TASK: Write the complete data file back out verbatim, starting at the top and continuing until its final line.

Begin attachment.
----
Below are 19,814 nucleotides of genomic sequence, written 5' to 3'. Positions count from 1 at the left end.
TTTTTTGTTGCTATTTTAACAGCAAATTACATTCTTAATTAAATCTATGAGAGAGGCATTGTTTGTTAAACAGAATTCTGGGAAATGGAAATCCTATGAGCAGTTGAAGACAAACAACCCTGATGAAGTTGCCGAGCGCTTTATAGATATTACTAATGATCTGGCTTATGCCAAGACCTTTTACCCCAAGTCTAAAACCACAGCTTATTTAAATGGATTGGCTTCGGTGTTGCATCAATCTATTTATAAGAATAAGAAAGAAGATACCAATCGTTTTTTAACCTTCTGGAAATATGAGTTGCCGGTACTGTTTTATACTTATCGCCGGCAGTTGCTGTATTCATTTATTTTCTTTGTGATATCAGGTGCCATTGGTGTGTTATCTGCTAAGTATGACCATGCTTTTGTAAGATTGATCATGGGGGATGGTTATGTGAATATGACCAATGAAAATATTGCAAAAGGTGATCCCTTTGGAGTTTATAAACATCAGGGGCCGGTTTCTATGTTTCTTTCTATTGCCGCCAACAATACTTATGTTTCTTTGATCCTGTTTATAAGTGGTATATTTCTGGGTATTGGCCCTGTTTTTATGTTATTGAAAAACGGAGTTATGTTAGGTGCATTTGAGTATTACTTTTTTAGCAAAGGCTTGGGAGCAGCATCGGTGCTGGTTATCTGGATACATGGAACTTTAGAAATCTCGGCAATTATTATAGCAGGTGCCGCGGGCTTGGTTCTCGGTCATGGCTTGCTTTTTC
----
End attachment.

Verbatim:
Below are 19,814 nucleotides of genomic sequence, written 5' to 3'. Positions count from 1 at the left end.
TTTTTTGTTGCTATTTTAACAGCAAATTACATTCTTAATTAAATCTATGAGAGAGGCATTGTTTGTTAAACAGAATTCTGGGAAATGGAAATCCTATGAGCAGTTGAAGACAAACAACCCTGATGAAGTTGCCGAGCGCTTTATAGATATTACTAATGATCTGGCTTATGCCAAGACCTTTTACCCCAAGTCTAAAACCACAGCTTATTTAAATGGATTGGCTTCGGTGTTGCATCAATCTATTTATAAGAATAAGAAAGAAGATACCAATCGTTTTTTAACCTTCTGGAAATATGAGTTGCCGGTACTGTTTTATACTTATCGCCGGCAGTTGCTGTATTCATTTATTTTCTTTGTGATATCAGGTGCCATTGGTGTGTTATCTGCTAAGTATGACCATGCTTTTGTAAGATTGATCATGGGGGATGGTTATGTGAATATGACCAATGAAAATATTGCAAAAGGTGATCCCTTTGGAGTTTATAAACATCAGGGGCCGGTTTCTATGTTTCTTTCTATTGCCGCCAACAATACTTATGTTTCTTTGATCCTGTTTATAAGTGGTATATTTCTGGGTATTGGCCCTGTTTTTATGTTATTGAAAAACGGAGTTATGTTAGGTGCATTTGAGTATTACTTTTTTAGCAAAGGCTTGGGAGCAGCATCGGTGCTGGTTATCTGGATACATGGAACTTTAGAAATCTCGGCAATTATTATAGCAGGTGCCGCGGGCTTGGTTCTCGGTCATGGCTTGCTTTTTC